Carlos Guillen out with swollen knee

NEW YORK -- Carlos Guillen paid the price for standing his ground on a game-ending double play.

Guillen was out of the Detroit Tigers lineup Tuesday night because of a sore left knee a day after the second baseman was taken out on a hard slide by the New York Yankees' Brett Gardner.

"It's swelling," Guillen said. "He got me pretty good."

Guillen said he had X-rays and an MRI. After the Tigers lost to the Yankees 6-2, Leyland said, "He's fine. The MRI was clean. And right now we're saying, he's day to day."

The loss of Guillen for another extended period would be a big blow to the struggling Tigers, who are 6-9 in August and have fallen from a game out of first place in the AL Central at the All-Star break to 10 back entering Tuesday.

Guillen, hitting .273 with six homers and 34 RBIs, was out with a strained calf from July 25 to Aug. 9. The Tigers were also without Brandon Inge for several weeks, and have Magglio Ordonez and Danny Worth on the disabled list.

With the bases loaded in the bottom of the ninth Monday night and Detroit leading 3-1, the Yankees' Derek Jeter hit a grounder to shortstop Jhonny Peralta. Peralta made a soft throw to Guillen at second base and the speedy Brett Gardner slid into his legs in an attempt to break up the double play. Guillen saw Garnder coming in hard but didn't attempt to avoid him while making a strong relay throw to nip Jeter at first base to end the game.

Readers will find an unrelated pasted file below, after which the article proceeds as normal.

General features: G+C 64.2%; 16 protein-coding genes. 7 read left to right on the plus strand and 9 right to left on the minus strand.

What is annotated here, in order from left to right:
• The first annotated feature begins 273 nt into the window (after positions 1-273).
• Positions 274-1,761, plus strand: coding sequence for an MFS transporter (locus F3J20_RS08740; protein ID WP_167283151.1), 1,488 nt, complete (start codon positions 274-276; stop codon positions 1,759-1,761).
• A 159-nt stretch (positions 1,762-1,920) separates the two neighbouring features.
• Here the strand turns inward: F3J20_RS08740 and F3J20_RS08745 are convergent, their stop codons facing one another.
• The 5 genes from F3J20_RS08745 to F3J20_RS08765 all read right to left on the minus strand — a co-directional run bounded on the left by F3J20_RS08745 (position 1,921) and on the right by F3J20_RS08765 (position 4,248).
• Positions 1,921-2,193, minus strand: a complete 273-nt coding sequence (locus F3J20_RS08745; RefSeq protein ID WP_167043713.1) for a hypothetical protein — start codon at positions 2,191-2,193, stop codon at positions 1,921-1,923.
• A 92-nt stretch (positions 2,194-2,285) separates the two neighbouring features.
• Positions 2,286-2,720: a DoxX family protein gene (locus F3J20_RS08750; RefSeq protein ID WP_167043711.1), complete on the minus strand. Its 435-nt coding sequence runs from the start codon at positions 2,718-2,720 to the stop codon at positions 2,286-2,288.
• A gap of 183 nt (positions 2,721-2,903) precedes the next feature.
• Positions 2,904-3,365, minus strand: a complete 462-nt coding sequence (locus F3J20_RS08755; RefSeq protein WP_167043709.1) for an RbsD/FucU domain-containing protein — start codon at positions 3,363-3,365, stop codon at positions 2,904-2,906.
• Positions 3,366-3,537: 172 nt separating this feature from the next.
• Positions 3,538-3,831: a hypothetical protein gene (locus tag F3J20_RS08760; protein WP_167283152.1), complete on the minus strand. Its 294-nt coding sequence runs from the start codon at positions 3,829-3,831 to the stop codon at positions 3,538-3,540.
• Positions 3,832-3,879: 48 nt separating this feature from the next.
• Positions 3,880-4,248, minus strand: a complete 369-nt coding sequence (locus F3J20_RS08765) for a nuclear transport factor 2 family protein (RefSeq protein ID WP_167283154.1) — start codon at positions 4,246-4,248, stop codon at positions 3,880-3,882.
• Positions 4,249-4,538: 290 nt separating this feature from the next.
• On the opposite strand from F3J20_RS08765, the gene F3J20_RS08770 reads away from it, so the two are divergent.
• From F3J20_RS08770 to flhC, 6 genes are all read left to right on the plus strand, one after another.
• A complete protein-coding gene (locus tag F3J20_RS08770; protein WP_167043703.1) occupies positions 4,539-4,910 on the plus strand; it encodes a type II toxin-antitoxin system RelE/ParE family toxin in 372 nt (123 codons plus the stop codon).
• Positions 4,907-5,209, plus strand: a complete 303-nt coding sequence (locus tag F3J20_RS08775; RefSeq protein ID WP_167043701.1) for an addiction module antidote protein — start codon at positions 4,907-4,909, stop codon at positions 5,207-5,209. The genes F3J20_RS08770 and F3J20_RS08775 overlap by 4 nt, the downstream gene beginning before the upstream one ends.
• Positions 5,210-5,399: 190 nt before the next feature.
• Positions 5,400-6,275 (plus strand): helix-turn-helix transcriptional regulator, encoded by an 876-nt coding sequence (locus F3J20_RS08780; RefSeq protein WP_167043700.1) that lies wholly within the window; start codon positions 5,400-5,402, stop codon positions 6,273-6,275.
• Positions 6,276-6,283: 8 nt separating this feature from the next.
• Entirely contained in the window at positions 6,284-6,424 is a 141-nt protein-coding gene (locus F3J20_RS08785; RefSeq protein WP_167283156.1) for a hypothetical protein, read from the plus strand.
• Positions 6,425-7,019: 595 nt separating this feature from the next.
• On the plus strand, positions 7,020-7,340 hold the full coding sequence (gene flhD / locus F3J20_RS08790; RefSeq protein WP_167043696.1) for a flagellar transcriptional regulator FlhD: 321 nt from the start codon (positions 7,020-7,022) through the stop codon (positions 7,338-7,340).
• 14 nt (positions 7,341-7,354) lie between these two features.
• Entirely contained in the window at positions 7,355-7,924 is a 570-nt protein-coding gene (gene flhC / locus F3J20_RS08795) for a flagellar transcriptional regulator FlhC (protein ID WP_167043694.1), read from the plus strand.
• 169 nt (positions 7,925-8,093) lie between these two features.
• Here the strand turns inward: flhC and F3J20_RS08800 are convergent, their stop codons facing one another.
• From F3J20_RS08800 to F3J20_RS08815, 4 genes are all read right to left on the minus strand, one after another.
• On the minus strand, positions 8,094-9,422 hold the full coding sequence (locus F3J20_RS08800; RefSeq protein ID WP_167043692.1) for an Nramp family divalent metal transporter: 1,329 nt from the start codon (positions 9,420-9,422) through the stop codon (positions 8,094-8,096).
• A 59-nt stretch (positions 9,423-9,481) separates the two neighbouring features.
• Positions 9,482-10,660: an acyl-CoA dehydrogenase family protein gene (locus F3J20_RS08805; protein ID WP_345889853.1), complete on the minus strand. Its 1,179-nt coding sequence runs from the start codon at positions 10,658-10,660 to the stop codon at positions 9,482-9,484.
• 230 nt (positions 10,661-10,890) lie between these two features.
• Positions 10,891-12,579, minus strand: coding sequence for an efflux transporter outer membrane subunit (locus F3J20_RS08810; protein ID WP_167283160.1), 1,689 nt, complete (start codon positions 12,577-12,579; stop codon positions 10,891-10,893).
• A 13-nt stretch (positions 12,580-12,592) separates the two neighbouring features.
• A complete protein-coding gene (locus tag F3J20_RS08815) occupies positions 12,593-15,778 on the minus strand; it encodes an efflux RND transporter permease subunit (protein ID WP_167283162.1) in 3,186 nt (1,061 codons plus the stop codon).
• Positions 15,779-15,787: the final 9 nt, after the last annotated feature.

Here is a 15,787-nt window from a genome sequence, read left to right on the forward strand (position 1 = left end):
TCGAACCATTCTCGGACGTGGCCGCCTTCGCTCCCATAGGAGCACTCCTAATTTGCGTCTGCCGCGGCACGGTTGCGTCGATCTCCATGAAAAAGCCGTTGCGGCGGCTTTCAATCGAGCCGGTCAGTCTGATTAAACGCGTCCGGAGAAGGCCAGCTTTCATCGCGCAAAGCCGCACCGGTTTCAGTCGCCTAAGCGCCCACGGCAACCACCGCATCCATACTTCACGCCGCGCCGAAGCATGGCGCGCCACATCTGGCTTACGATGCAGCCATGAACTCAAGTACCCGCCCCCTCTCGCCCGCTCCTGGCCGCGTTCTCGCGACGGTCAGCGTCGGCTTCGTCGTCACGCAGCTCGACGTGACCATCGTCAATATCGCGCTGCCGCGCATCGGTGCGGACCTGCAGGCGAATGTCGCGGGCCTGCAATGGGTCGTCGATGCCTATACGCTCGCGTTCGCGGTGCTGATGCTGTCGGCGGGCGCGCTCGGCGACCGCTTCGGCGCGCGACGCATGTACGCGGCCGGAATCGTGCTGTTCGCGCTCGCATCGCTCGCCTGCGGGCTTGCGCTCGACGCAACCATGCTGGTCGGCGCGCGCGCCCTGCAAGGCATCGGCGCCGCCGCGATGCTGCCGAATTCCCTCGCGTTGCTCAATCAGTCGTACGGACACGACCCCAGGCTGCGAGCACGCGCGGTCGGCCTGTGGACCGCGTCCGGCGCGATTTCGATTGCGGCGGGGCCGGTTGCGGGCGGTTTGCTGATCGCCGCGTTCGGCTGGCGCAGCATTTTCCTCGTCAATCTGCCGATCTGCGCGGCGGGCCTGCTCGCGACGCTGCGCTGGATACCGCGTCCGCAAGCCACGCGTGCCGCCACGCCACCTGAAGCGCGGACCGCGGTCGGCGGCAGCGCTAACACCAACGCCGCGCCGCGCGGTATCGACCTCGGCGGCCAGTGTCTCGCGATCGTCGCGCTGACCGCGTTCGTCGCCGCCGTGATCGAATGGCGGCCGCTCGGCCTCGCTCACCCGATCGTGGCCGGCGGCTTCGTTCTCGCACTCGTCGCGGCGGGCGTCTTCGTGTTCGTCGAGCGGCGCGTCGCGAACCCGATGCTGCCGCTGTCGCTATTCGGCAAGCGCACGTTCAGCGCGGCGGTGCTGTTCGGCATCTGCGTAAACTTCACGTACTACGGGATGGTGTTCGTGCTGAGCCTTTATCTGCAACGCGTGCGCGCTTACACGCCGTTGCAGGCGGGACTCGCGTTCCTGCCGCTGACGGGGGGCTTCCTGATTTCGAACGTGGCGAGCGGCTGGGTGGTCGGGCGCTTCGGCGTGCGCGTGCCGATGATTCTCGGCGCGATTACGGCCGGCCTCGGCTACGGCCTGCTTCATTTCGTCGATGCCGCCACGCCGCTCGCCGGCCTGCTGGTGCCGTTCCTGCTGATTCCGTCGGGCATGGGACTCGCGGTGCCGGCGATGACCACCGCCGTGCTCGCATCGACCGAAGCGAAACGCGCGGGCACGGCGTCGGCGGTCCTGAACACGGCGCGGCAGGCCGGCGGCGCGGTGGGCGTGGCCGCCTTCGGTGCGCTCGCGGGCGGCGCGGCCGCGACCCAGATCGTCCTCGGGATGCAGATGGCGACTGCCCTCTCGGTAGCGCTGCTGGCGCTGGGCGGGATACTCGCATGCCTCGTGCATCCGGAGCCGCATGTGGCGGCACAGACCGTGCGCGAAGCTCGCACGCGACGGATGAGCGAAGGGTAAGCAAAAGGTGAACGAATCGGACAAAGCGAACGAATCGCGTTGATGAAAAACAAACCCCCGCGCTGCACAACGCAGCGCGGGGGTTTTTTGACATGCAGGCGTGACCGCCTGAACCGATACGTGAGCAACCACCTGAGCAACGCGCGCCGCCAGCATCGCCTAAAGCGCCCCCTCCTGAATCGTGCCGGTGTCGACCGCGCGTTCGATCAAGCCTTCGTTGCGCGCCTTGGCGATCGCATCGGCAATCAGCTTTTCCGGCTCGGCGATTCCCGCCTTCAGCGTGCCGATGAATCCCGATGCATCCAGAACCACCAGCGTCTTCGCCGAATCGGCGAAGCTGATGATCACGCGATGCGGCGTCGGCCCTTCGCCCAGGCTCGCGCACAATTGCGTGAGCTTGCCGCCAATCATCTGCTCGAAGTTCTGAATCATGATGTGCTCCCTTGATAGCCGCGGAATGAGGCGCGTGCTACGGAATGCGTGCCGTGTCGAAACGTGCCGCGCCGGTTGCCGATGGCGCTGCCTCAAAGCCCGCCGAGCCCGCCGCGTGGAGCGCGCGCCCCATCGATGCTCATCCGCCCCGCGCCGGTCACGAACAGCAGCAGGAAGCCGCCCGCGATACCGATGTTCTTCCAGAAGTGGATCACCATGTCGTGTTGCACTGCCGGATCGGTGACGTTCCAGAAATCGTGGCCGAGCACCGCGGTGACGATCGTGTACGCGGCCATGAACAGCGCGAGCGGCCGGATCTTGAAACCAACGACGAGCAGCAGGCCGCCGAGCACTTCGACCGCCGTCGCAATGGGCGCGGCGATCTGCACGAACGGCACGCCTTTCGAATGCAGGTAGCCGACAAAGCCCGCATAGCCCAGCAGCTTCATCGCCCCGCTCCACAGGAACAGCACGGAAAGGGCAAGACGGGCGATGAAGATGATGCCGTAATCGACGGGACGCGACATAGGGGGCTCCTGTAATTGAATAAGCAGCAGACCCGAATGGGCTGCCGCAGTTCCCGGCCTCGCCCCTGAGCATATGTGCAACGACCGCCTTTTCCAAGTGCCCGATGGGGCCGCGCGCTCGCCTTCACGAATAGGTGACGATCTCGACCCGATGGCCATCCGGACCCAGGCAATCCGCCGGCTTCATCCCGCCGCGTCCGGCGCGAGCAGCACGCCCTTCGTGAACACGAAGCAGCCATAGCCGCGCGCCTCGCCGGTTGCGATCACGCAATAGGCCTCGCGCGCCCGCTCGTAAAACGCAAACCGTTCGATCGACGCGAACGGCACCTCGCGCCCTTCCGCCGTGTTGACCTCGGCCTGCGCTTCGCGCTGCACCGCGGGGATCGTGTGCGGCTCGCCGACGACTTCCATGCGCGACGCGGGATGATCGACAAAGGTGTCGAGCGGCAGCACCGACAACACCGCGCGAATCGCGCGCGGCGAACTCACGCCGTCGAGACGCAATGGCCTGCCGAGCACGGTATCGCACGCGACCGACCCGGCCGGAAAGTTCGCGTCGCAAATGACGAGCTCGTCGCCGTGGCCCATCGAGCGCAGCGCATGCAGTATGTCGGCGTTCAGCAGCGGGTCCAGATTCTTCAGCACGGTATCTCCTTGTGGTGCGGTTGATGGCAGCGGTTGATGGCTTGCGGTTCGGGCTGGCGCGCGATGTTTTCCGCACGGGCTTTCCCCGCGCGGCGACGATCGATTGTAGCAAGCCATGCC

Leyland called it "the play of the game" Monday.

"He stood in there and took it like a man," Leyland said after the victory.

Wincing with pain as he stood in front of his locker Tuesday, Guillen said had no anger toward Gardner.

"He tried to do his job. I know he's trying to break up the double play," Guillen said. "I'm trying to do mine."

Yankees manager Joe Girardi credited the hard-nosed Gardner's speed with giving him a chance to even try and keep the inning going.

"It's the way Gardner plays. He's all out all the time," Girardi said. "A lot of guys aren't going to get that close because they don't have the speed."